SteveInCO, you got it and said it exactly as I experienced it. No matter how you look at that situation, slave labor was alive and well.
G, your question, "Which is better?" has brought out some interesting views but you haven't contributed for a while.
Is there a reason?
I'm wanting to stir another view into the discussion: "Privatize the profits; socialize the costs."
It explains the environmental damage in America, which Rachel Carson's 1962 book Silent Spring shocked us into seeing.
Capitalism is not as good for polluters as it once was. It's better for people who breathe than it once was.
The curious blend of communism/capitalism in China is still pretty good for polluters but even there, changes are happening.
What say you?
What say others? We've only scratched the surface of the issue G raised.
For instance, has American capitalism contributed to American religiosity?
Capitalism does not guarantee each citizen a right to access to education, or start-up loans, or access to health care. Any one of these could knock a family off their pins and prevent good, qualified, intelligent, hard working people from getting ahead.
Capitalism protects property. That is the way it is designed, the way it is intended, and to pretend it makes possible equal access to opportunity leaves one in a very big ocean without a paddle.
Does one of these two, or a third, suck less?
I can't answer the question, having lived only under capitalism. It does seem to me that any answers here will be swayed by the politics of the government under which you live.
The problem, as I see it, is people believe their tradition is valid and appropriate, some even assume "everyone does it this way." When people in our country have a very limited exposure to other cultures, and if they grow up in a fundamentalist value system, they have very parochial beliefs. Going away to college often puts cracks in such thinking. Of going to other nations, one sees very different belief systems and sometime question their own traditions. Sadly, far too often, people's opinions become concretized, hard as rock, and blind to seeing any other way and unable to think any other thoughts.
I grew up in a small town and Baptists were right in their beliefs; Methodists thought their version was correct; Roman Catholics had yet another version; a Mormon family held still other beliefs. A little town, split four way. Going away to school, then doing some traveling convinced me they all held on to beliefs based on delusions. I go back and express my thinking that there is no god, life has no meaning, there is no purpose to life, there is no heaven or hell and they think I am insane.
Why should I expect two countries to get along when our little village has chasms?
Michele, thank you; you've added much to this discussion.
I've long said that when Hitler attacked the Soviet Union he committed Germany to suicide. We can say the era's communists saved its capitalists; they did.
American capitalism would have died long ago but for its evolution toward socialism:
1) bailouts by taxpayers after its many recessions and depressions, and
2) laws protecting Americans from its excesses.
Indeed, had America been small-d democratic rather than oligarchic since 1787, we would have less of the dog-eat-dog capitalism we now have.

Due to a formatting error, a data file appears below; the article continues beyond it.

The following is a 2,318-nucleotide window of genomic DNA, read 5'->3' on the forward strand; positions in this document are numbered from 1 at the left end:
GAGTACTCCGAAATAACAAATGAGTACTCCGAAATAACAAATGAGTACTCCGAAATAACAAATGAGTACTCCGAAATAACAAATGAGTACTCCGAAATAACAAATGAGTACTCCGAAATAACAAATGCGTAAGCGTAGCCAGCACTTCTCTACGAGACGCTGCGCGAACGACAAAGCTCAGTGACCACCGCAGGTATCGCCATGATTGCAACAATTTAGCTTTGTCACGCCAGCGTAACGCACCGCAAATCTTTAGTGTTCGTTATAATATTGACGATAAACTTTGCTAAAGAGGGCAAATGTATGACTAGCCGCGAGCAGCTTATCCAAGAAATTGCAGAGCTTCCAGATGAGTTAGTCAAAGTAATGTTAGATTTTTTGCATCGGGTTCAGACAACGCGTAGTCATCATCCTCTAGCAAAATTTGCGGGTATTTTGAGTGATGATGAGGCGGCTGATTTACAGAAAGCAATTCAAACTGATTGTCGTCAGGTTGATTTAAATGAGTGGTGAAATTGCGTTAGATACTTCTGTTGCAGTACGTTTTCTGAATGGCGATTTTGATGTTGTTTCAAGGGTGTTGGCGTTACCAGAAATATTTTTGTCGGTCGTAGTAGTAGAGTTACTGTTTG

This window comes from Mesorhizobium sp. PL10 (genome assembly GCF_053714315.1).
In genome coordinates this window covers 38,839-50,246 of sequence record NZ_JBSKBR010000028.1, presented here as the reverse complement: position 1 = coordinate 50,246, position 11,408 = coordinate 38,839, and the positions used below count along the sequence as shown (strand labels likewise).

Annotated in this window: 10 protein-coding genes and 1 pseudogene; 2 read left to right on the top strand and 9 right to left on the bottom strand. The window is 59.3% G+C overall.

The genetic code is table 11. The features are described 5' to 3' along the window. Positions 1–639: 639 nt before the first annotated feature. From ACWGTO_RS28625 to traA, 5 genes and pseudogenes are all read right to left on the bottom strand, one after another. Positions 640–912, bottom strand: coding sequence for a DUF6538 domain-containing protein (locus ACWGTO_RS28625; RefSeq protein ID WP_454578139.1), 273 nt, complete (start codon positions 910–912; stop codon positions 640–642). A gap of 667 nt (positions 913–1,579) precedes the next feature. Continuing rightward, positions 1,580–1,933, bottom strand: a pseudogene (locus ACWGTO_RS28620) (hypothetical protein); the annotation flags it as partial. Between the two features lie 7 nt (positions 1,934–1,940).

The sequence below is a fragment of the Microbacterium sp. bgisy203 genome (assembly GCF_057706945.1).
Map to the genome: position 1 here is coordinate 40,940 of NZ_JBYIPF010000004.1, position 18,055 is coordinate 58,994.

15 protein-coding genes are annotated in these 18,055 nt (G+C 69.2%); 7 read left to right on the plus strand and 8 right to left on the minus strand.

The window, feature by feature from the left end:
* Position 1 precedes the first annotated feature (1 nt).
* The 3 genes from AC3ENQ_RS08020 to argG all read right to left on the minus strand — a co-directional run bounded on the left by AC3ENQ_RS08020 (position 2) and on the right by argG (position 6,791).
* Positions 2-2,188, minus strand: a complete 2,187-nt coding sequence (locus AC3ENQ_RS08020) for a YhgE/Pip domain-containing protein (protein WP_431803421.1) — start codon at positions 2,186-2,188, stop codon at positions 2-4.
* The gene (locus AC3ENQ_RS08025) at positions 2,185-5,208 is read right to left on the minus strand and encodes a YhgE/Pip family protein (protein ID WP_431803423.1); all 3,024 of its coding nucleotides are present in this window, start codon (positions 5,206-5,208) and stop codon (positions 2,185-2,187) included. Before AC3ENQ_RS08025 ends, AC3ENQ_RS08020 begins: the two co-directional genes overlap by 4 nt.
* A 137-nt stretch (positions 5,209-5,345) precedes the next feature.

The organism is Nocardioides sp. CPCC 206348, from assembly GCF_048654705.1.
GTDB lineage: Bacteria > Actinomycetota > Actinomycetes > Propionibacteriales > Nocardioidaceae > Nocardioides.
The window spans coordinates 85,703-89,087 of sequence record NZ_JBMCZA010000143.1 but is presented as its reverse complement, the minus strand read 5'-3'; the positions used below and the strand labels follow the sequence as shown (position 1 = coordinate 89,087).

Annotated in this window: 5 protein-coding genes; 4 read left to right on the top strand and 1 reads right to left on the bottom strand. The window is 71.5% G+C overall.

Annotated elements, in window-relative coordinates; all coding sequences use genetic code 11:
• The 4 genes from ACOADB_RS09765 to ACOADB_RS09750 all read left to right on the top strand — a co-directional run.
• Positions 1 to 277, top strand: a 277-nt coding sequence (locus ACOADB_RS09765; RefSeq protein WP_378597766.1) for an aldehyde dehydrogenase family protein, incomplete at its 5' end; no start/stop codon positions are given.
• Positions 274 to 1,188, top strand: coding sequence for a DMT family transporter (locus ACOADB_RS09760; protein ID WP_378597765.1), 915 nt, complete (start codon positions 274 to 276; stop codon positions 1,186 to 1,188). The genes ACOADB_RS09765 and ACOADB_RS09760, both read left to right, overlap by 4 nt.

Corporations DON'T HAVE too much clout to be regulated; they have paid the campaign costs and other expenses of enough politicians.
Rather than be sick and tired of people saying corporations have too much clout to be regulated, be sad that they are saying they feel powerless to change anything.
America has long had an increasing number of employee-owned companies.
It will someday have a national initiative and referendum and more democracy.
"Rather than be sick and tired of people saying corporations have too much clout to be regulated, be sad that they are saying they feel powerless to change anything."
Powerlessness, helplessness, hopelessness are all learned behaviors and can be unlearned. If one person at a time, joins with others to form democratically managed groups, slowly the nation will grow into what it could be and what we prefer it to be.
I haven't been able to figure out how people who have learned to be obedient from childhood can make the shift to entrepreneurial thinking. If we raise our children to be not only independent but interdependent, they develop the brain connections that last them all their lives. They can take charge of ideas and develop them.
So, what will happen to all those dependent people or all those who bully their way through conflict?
Can enough employee-owned companies even get started when rules and regulations favor BIG agriculture, food distribution, and box stores?
"...are all learned behaviors and can be unlearned."
Can be; sometimes are not. Younger people find the changes easier to make.
"I haven't been able to figure out how people who have learned to be obedient from childhood can make the shift to entrepreneurial thinking."
In my two-year-younger brother's case, some youthful gangsterism helped. He did more of both than I.
"...what will happen to all those dependent people or all those who bully their way through conflict?"
During years in senior organizations I've met some very dependent seniors and some very bullying seniors. I've been most intrigued by a few who want dictatorial leaders and when denied, become dictatorial.
"Can enough employee-owned companies even get started...?"
I've seen references to a federal tax law that since the 1970s has given breaks to entrepreneurs who, when they retire, sell their businesses to their employees. I haven't seen the law itself.
According to a recent PBS program, during labor negotiations some managements threaten to close and move. Unions have caved. Sometimes unions have not caved; they bought the closed plants, re-opened them as employee-operated, and the employees' experience helps them succeed.
Idealism does not go away easily.